End-Stage Renal Disease

According to statistics reported in the U. S. Renal Data System for the year 2000, just under 379,000 Americans suffered from end-stage renal disease (ESRD), which required renal-replacement therapy. The leading causes of ESRD in the United States are diabetes, which accounts for 35 percent of all American cases, and hypertension, which accounts for 23 percent of all American cases. Diseases of the kidneys (e.g., glomerulonephritis, polycystic kidney disease) can also lead to ESRD. Healthy kidneys perform many functions necessary for life: eliminating toxic metabolic wastes and excess fluids, maintaining normal blood chemistries, and producing hormones to control blood pressure and manufacture red blood cells. ESRD is the final stage of progressive kidney failure, when the extent of nephropathy (destruction of kidney cells) renders the kidneys unable to function at the minimum level necessary for life. Serious symptoms will then occur. Accumulation of fluid in the body causes high blood pressure, shortness of breath, and swelling. The build-up of metabolic waste products in the blood results in uremia, the symptoms of which include poor appetite, nausea and vomiting, and difficulties with mental capacities. Fatigue is common due to anemia (abnormally low levels of red blood cells). Other symptoms of ESRD include weight loss, weakness, changes in sleep patterns, itching, muscle twitching or cramps, and changes in skin color. If left untreated, ESRD leads to death.

Currently, ESRD can be treated (but not cured) with renal-replacement therapies that carry out some of the normal kidney functions: dialysis and transplantation. Two types of dialysis are available: hemodialysis and peritoneal dialysis. The majority of ESRD patients are treated with hemodialysis. This form of renal-replacement therapy involves connecting the patient to a hemodialysis machine, which then continuously circulates the blood outside of the body through a dialyzer (artificial kidney), a filter that removes wastes and excess fluid from the blood. This procedure takes 3-5 hr to complete and is usually performed three times a week. In continuous ambulatory peritoneal dialysis, a special solution is infused into the abdomen through an implanted catheter. The solution is left in the abdominal cavity for a period of approximately 4 hr to absorb toxins from the blood through the peritoneal membrane, which acts as a natural filter. The solution is subsequently drained out of the abdomen, and fresh solution is reintroduced. This procedure must be performed three to four times a day by the patient. Transplantation involves surgically implanting a healthy kidney obtained from a donor (a living relative or friend of the kidney recipient, or a cadaveric donor, a recently deceased person). In addition to renal-replacement therapies, patients must follow strict dietary and fluid-intake regimens as well as medication regimens to control blood chemistry changes, prevent dangerous fluid overload, and keep red blood cell counts within acceptable ranges. Epoetin, a synthetic version of a hormone, erythropoeitin, produced by the kidneys to stimulate red blood cell production, has led to improvements in ESRD patients’ fatigue and capacity for physical activity.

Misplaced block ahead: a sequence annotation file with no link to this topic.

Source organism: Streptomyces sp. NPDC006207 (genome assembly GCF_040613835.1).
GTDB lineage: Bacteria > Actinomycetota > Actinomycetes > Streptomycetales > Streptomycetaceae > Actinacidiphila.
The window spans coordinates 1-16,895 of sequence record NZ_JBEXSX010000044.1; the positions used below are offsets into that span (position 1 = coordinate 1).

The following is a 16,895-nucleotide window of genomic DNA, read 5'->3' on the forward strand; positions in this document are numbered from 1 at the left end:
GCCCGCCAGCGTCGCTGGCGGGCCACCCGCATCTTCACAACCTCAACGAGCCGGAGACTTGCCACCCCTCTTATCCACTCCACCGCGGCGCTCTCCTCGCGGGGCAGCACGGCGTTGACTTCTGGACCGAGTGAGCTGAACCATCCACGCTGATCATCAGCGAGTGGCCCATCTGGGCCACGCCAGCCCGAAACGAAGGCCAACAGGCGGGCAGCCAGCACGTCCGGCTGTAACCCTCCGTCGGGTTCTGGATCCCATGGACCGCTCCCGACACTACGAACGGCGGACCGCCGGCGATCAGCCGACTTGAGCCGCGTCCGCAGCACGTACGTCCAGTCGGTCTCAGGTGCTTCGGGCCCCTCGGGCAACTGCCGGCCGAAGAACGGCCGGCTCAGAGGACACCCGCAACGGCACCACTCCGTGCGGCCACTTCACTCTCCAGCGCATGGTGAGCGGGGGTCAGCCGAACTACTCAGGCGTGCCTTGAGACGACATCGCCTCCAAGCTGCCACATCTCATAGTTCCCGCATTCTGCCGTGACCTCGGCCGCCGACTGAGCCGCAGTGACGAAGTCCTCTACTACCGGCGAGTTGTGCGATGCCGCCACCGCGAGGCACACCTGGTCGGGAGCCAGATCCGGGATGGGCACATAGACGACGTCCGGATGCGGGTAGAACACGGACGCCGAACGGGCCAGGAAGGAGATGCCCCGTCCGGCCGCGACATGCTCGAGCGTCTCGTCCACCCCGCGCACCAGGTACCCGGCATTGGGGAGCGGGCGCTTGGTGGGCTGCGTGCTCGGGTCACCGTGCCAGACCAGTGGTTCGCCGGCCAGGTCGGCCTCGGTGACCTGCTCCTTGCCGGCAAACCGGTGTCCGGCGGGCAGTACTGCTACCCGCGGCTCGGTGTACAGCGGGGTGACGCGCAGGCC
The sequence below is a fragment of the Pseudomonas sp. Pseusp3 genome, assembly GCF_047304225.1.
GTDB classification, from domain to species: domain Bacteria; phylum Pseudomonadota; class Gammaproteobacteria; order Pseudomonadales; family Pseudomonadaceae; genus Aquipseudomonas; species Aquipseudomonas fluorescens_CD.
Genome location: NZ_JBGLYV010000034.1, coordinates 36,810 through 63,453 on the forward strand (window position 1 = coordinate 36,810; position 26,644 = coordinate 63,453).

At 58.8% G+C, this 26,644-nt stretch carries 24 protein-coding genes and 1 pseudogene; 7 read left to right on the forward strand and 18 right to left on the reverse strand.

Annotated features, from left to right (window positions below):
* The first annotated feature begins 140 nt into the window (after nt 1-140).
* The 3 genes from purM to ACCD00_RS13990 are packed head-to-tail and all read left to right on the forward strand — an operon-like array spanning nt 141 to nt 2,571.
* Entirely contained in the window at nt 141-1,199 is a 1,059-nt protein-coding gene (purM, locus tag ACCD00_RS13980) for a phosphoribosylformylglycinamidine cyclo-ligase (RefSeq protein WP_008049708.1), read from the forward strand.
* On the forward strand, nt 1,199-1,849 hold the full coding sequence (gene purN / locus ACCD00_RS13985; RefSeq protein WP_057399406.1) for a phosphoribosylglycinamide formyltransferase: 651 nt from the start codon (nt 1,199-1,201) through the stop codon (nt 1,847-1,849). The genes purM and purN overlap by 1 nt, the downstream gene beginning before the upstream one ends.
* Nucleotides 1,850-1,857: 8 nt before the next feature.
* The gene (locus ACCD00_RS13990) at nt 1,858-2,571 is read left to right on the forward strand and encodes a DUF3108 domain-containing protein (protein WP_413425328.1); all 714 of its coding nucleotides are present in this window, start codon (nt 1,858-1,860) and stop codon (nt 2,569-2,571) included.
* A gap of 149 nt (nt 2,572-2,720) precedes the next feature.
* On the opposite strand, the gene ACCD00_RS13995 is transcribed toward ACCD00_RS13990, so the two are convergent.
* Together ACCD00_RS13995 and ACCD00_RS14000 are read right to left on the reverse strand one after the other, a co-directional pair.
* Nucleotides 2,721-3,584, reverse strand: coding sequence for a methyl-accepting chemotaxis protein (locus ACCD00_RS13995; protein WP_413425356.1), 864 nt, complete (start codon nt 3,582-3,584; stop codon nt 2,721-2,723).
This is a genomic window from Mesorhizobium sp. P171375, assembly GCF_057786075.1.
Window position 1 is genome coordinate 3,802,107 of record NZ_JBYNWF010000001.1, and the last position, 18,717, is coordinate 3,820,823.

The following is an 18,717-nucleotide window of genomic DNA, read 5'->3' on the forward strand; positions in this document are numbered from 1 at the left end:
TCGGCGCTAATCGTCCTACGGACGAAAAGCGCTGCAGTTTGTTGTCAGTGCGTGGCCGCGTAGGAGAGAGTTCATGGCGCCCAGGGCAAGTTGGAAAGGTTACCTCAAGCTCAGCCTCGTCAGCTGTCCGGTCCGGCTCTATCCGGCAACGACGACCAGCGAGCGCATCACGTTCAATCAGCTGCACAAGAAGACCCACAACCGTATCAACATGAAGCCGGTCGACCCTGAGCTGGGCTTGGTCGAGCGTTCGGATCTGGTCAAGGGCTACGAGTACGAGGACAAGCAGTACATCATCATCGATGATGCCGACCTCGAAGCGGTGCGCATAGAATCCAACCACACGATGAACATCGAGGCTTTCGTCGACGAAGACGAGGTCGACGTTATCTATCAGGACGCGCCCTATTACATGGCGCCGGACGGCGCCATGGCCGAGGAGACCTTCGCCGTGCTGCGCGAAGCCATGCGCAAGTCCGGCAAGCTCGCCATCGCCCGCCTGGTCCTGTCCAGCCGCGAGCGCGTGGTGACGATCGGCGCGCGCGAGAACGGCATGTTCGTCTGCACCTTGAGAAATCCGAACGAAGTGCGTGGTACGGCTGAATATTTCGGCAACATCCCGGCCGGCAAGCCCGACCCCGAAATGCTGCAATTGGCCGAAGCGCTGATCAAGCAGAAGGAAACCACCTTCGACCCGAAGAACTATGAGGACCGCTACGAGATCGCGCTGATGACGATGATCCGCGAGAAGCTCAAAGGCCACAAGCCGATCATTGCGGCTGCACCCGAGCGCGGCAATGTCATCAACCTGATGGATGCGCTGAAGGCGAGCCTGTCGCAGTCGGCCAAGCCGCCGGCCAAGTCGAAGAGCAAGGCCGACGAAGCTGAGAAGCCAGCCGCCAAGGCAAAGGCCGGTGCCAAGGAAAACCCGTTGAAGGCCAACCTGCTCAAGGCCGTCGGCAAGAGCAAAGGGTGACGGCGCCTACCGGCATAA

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Adjustment to ESRD and Its Treatment